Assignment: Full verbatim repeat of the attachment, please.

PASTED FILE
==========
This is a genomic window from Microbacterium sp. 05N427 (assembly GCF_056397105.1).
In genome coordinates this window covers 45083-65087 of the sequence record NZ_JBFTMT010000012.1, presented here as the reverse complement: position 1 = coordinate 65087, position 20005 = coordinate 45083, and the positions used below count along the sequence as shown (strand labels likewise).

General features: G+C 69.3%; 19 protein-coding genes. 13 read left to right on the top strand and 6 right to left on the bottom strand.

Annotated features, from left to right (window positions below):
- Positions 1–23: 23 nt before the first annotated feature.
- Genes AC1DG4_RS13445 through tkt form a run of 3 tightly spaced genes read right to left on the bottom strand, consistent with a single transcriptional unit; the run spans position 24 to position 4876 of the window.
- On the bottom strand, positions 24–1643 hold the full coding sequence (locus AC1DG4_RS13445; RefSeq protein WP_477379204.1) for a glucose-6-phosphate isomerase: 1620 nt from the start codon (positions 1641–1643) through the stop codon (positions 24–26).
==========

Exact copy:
This is a genomic window from Microbacterium sp. 05N427 (assembly GCF_056397105.1).
In genome coordinates this window covers 45083-65087 of the sequence record NZ_JBFTMT010000012.1, presented here as the reverse complement: position 1 = coordinate 65087, position 20005 = coordinate 45083, and the positions used below count along the sequence as shown (strand labels likewise).

General features: G+C 69.3%; 19 protein-coding genes. 13 read left to right on the top strand and 6 right to left on the bottom strand.

Annotated features, from left to right (window positions below):
- Positions 1–23: 23 nt before the first annotated feature.
- Genes AC1DG4_RS13445 through tkt form a run of 3 tightly spaced genes read right to left on the bottom strand, consistent with a single transcriptional unit; the run spans position 24 to position 4876 of the window.
- On the bottom strand, positions 24–1643 hold the full coding sequence (locus AC1DG4_RS13445; RefSeq protein WP_477379204.1) for a glucose-6-phosphate isomerase: 1620 nt from the start codon (positions 1641–1643) through the stop codon (positions 24–26).